Laguna Honda Hospital
The 1998 - 1999 Civil Grand Jury (CGJ) investigated options for the replacement process of Laguna Honda Hospital (LHH). Options included: 1) Rebuilding the entire facility with the current 1200 beds; 2) Rebuilding the entire facility with fewer than 1200 beds; 3) Rebuilding the facility with more than 1200 beds; 4) Rebuilding only patient care sections of the facility; 5) Selling or reusing portions of the facility's 64 acres to defray costs. (See Appendix A: Options for Laguna Honda Hospital White Paper).
Laguna Honda Hospital is in disrepair and in violation of federal regulations. Without compliance on issues ranging from patients per ward and structural and seismic repair, the hospital will lose the integral Federal Funding that covers the majority of expenses for patient care. Without these federal monies, the hospital will not be able to function solely with local funding, thus reducing care services and patient population and, perhaps, closing of the hospital. There are no other facilities for these patients to be transferred to. It has been forecasted that in the next ten to fifteen years, there will be a marked increase in the public that will need a facility like LHH.
Patients Per WardPer Ward
Federal regulations call for a maximum of 2 - 4 patients per room. LHH has been operating with open wards of 20 - 30 patients per ward since the main buildings of Spanish Revival Style were opened in 1926. The open wards offered easy access for medical representatives and a communal atmosphere that most patients enjoyed.
The CGJ has made two visits to LHH. The latest visit was with Lawrence I. Funk, Executive Administrator, who explained why a General Obligation Bond (GOB) should be passed to finance rebuilding the facility. We took a tour of the entire plant and could see where repairs were needed.
The Laguna Honda Hospital Replacement Committee, headed by Louise Renne, City Attorney, and Mitchell Katz, Director of Public Health, made exhaustive studies into how LHH could be rehabilitated. In addition to the main buildings with their open wards, there is another structure, Clarendon Hall, which was built in 1909 and is used for assisted living patients. It was their recommendation that they should be torn down and new facilities constructed. The committee's report was sent to the San Francisco Health Commission, which approved it and sent it to the Board of Supervisors where it was sent to the Finance and Labor Committee. (See Appendix B, Report on the Placement of Laguna Honda Hospital). This committee must take action by June 15, 1999 and the full board has until July 19, 1999 to pass an ordinance calling for a GOB Election. July 23, 1999 is the last day for submission to the Director of Elections.
The cost factor is the biggest obstacle facing support for the GOB. The bond measure is for $437 million  As of the week of June 10, 1999, the Bond Measure Dollar Amount has changed. However, opposition to the Bond Measure has not changed even though the dollar amount has been reduced to $299 million. - the largest ever - but $65 million less than one proposed in July 1998 - which was dropped after tenants groups promised to fight the measure unless they were protected
from possible rent increases. The planning committee hopes to defray some of the costs by using tobacco monies. The City should receive about $585 million over a 25-year period. However, there is no assurance of when or how much the City will get or if LHH is to receive the entire amount - as recommended by Louise Renne. The committee is also seeking to obtain some funding from state and federal sources, but nothing is guaranteed at this time. Since a GOB requires a 2/3 approval by the electorate, it will need cooperation from all groups to pass. A revenue bond, which would only require a simple majority of the voters was rejected as it would cost $50 million more.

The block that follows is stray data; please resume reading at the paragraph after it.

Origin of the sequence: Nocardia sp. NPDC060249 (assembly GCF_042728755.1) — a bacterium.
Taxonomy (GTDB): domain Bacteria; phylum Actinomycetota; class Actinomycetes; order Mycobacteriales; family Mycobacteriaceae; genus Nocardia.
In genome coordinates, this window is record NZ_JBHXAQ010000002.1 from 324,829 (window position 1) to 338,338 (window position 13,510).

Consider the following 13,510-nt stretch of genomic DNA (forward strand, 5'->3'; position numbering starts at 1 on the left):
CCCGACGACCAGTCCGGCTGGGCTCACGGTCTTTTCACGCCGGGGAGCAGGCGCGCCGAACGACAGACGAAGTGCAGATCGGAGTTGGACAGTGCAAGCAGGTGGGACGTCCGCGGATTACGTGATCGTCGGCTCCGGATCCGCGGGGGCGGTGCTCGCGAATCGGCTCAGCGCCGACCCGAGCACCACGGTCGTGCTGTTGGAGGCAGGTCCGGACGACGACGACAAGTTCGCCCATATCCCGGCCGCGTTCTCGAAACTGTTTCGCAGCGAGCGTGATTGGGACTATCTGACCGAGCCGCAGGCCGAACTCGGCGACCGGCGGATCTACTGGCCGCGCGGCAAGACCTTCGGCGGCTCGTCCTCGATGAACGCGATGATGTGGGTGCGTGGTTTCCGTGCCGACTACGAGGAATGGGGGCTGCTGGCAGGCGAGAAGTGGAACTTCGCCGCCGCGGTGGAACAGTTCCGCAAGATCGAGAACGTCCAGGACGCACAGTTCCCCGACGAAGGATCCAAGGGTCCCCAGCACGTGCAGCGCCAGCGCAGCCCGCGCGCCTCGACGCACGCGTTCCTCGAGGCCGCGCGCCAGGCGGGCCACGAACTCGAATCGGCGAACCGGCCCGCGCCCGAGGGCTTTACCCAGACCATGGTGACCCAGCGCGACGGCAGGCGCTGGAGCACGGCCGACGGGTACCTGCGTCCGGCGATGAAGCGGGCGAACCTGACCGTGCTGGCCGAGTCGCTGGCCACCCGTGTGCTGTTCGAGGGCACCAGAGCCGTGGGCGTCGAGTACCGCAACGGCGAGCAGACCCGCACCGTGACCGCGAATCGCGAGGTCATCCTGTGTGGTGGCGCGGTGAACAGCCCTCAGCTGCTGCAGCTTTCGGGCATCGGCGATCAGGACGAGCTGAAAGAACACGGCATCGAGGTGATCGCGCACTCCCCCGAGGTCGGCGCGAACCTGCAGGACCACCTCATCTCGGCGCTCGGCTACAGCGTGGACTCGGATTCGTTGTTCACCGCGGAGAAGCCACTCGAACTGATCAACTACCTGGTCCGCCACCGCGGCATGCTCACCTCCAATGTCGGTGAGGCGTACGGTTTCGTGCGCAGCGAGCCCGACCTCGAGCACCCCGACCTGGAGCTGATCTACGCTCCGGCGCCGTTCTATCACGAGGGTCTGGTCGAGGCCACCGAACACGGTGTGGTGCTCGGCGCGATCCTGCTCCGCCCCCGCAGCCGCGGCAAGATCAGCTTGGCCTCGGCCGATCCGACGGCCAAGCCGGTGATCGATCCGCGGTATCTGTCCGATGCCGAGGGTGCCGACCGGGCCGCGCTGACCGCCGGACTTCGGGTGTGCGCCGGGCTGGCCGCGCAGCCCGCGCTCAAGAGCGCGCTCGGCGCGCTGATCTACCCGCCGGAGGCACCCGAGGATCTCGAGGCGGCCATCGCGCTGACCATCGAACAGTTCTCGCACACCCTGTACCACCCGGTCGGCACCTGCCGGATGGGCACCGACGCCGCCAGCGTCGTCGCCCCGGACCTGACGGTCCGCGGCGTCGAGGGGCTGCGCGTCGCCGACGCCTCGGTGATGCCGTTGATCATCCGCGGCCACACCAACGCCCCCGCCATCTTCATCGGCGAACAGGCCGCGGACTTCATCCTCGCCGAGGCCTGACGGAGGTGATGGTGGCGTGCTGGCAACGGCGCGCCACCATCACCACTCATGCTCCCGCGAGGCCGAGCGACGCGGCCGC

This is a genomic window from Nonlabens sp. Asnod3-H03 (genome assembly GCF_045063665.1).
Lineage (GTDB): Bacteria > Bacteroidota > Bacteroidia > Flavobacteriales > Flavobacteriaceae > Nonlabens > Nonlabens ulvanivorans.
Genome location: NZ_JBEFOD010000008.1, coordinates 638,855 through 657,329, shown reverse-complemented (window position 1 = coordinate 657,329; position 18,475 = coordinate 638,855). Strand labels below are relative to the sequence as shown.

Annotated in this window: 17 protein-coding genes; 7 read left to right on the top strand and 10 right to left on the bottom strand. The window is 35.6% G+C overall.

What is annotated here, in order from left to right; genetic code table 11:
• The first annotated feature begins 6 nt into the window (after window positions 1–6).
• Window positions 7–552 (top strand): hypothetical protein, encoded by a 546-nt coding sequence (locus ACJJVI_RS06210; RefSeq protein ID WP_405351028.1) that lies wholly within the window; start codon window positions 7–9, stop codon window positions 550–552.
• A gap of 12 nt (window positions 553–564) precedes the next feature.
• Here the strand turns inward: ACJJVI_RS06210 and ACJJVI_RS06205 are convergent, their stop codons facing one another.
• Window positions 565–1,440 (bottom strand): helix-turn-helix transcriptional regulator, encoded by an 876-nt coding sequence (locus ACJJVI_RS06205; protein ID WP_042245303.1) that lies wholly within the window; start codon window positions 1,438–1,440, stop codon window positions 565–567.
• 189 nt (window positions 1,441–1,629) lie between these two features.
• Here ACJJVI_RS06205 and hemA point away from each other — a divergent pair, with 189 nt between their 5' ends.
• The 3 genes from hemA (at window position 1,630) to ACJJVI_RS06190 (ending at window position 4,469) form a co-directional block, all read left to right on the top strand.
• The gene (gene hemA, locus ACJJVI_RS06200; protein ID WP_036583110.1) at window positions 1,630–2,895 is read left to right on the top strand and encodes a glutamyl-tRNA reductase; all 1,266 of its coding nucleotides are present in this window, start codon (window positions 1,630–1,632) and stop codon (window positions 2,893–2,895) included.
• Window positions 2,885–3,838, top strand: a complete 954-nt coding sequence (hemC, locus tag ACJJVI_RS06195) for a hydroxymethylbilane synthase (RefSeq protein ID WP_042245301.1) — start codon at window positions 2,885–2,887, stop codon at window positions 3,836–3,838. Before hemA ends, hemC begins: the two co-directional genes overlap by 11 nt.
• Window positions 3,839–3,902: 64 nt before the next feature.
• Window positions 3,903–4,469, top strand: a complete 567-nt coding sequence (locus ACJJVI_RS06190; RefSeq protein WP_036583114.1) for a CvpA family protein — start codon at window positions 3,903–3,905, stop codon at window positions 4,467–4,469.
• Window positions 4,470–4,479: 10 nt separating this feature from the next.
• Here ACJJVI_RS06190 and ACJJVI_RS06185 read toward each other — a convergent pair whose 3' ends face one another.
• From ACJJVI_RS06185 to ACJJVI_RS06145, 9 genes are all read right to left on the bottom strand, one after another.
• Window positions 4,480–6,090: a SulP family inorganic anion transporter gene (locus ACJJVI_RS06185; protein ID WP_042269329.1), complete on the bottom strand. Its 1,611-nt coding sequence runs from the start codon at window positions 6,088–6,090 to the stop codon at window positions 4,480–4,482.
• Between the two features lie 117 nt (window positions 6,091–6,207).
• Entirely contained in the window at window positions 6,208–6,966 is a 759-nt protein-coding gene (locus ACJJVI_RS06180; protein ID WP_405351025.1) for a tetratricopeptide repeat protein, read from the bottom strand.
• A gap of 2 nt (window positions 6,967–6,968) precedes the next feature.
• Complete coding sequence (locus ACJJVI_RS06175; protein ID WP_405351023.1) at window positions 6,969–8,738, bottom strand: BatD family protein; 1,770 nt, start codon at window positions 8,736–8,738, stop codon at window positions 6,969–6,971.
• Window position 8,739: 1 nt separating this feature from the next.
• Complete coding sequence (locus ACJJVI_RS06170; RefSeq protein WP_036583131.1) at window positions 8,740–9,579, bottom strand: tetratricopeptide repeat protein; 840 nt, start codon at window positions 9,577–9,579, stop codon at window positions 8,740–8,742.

LHH needs to be rebuilt now. The time for procrastination is over. Federal Funding is essential to keep LHH open.
The Mayor and the Board of Supervisors must support the proposed bond issue. Passage of the Proposition may be vital to the continued long term well being of many of the City's residents, especially its senior citizens.
A solution must be found to avert the threatened confrontation between landlord interests and tenant groups. The problem of who will bear the brunt of the increase in taxes imperils the passage of the bond issue.
All possible steps must be taken to ensure that the tobacco settlement money will not be diverted to other uses. Without that source of funds, rebuilding a 1200 bed facility seems unlikely.
Other proposed bond measures should be held in abeyance until funding of Laguna Honda's rebuilding is assured. Competing bond issues on the same ballot could spell the death knell of the LHH measure. It would be especially unwise to include a bond measure for parks and recreation on the next ballot.
The ballot measure should not be modified in a manner which will deliver to the City a facility which will fall short of the capacity of the facility now planned.
San Francisco should attempt to gain corporate backing for the facility to assist in financial aspects of the project in addition to funding from state and federal sources.
A positive Public Relations campaign needs to be implemented so that the public understands the necessity and benefit to the City for keeping LHH.
Board of Supervisors
Laguna Honda Hospital
Options for Laguna Honda Hospital White Paper
Report on the Placement of Laguna Honda Hospital
 As of the week of June 10, 1999, the Bond Measure Dollar Amount has changed. However, opposition to the Bond Measure has not changed even though the dollar amount has been reduced to $299 million.